Health Minister Tony Ryall unveiled a new blood testing facility in Christchurch today – but it is nowhere near Earthquake Recovery Minister Gerry Brownlee’s city centre health precinct.
Last weekend the Canterbury Earthquake Recovery Authority published designations for compulsory acquisition of central city properties which will cost New Zealand taxpayers millions of dollars.
The properties will be used to developer several precincts including a health precinct.
But the state-owned New Zealand Blood Service has instead stuck a deal with Ngai Tahu to build the facility on the remaining development land the tribe owns at Tower Junction in Addington.
Tower Junction is a retail precinct that has gained pre-eminence since the earthquakes. It is anchored by Bunnings and other national brands, plus luxury car dealerships.
“The Blood Service identified Ngāi Tahu Property as an ideal long-term partner and landlord because they have a clearly stated purpose other than the motivation to drive profit," NZBS chief executive Fiona Ritsma says.
"Ngāi Tahu Property understands the importance of community spirit and are in this for the long haul. The landlord profile is of particular importance to NZBS,” the blurb accompanying the media statement today says.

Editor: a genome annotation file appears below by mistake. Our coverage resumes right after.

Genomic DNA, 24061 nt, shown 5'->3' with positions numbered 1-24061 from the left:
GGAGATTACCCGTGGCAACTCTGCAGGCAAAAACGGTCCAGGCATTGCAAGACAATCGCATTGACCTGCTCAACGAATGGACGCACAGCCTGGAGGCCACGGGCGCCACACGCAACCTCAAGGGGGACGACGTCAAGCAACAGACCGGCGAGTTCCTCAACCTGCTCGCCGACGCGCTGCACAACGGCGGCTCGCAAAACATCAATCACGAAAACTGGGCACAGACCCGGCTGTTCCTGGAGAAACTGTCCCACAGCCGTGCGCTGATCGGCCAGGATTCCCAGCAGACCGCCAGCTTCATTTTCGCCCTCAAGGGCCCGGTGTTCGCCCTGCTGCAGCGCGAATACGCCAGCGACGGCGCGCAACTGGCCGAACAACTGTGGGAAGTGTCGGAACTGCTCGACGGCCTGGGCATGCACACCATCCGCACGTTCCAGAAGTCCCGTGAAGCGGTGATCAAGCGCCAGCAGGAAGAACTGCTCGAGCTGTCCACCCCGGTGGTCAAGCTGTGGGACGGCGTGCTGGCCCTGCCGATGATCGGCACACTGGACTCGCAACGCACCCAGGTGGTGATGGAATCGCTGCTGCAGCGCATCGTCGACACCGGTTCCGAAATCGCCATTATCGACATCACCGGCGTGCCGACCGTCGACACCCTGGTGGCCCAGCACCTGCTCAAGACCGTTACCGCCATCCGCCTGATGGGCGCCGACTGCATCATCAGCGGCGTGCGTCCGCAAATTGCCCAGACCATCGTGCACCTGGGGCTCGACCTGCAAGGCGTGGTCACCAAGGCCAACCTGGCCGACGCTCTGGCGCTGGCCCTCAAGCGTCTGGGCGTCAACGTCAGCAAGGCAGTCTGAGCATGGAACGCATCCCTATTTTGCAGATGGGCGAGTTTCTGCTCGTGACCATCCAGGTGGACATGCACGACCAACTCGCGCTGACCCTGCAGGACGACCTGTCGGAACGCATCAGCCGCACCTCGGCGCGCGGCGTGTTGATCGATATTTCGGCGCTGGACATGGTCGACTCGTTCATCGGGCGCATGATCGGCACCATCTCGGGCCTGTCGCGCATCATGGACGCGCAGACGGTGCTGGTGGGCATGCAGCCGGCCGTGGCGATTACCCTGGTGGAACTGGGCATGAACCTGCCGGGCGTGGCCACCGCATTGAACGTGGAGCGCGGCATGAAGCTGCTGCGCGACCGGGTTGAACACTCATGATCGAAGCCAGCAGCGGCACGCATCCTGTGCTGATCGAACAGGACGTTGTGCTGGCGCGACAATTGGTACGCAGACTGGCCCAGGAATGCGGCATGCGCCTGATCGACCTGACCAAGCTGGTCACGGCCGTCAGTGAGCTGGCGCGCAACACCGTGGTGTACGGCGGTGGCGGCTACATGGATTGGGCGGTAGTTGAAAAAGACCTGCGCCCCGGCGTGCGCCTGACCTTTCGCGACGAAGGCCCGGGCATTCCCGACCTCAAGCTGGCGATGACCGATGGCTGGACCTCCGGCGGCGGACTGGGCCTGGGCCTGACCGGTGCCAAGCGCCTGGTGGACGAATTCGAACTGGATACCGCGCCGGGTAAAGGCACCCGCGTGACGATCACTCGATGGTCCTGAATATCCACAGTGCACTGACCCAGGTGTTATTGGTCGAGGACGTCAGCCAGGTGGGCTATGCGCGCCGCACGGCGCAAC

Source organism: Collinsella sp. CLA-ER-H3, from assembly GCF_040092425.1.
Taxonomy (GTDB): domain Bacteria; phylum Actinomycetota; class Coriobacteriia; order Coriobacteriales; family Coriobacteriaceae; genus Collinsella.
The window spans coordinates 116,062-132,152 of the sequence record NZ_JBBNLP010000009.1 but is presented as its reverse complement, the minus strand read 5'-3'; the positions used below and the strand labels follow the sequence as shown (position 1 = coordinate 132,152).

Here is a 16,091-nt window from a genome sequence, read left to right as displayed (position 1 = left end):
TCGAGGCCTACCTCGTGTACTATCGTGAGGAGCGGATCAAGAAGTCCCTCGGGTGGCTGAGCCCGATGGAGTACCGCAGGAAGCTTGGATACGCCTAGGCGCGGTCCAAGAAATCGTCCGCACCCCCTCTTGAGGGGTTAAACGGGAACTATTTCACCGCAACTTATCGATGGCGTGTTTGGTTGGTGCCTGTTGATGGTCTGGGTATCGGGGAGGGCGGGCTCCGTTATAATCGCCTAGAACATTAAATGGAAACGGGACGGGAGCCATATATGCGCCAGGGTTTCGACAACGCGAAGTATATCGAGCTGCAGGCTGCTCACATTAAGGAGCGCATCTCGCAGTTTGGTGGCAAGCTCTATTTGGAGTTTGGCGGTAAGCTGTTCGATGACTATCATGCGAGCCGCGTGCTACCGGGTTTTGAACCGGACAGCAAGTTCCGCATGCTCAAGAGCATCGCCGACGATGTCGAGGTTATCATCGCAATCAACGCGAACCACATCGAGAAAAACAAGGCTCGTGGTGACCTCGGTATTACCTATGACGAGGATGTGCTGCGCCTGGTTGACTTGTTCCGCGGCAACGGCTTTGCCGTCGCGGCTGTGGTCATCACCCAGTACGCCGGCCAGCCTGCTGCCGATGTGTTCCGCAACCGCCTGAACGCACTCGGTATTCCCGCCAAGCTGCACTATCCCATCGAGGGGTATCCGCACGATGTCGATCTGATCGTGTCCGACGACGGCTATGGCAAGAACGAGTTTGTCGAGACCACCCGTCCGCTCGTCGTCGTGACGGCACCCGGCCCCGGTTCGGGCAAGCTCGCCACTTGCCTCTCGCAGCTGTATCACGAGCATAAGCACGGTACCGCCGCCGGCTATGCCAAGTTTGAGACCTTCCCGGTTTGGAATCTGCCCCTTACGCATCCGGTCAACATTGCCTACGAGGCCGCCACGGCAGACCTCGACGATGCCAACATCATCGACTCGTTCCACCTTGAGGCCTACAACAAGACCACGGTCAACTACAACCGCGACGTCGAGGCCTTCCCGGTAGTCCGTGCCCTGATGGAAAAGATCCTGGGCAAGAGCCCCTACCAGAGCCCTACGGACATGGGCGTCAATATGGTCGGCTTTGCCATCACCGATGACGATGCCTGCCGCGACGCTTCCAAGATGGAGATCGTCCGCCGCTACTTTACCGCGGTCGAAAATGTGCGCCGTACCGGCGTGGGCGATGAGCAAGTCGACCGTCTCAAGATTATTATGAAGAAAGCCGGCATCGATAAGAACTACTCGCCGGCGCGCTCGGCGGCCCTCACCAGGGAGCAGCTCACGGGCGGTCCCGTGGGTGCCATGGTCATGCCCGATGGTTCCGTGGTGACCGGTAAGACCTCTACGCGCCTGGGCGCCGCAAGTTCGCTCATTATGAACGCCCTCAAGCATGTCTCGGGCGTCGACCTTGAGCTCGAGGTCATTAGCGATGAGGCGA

It also says the NZBS sought a landlord with characteristics that included:
- Operates a large commercial property portfolio that affords some scale and operational sophistication.
- A larger property portfolio holding affords capacity for a mix of property yields across the portfolio without overt direct financial impact as would apply to a single or smaller property landlord.
- Has a clear stated purpose other than an exclusive motivation to drive profit to the exclusion of other softer considerations.
“For Ngāi Tahu Property that purpose is to provide financial support, via the prudent management of a commercial property portfolio, by way of a dividend to Te Rūnanga o Ngāi Tahu for disbursement within the wider Ngāi Tahu groups.
"This aligns with the value NZBS places on community spirit and its importance in securing each voluntary blood donation.”
This article is tagged with the following keywords. Find out more about MyNBR Tags
- Sky warns of big subscriber fall
- Clinton shows she has bite in social media scrap with Trump
- Has Uber snookered itself? Air NZ executives cash in, National’s double-edged sword
- What's going on with NZ's private equity and venture capital scene?
- Mortgage brokers wrote 40% of BNZ’s home loans in its first half
Most listened to
- NZVCA executive director Colin McKinnon on the deals and divestments of 2015
- Lee Buchheit of US law firm Cleary Gottlieb explains why the crisis in the eurozone may not be over yet
- BNZ CEO Anthony Healy on his bank's falling margins, dairy woes and the mortgage market
- Toulouse School of Economics professor Thomas-Olivier Leautier says electricity retailing would be more profitable if retailers offered real-time pricing but few do
- David Seymour says the government is hypocritical to believe EVs are next big thing but also need help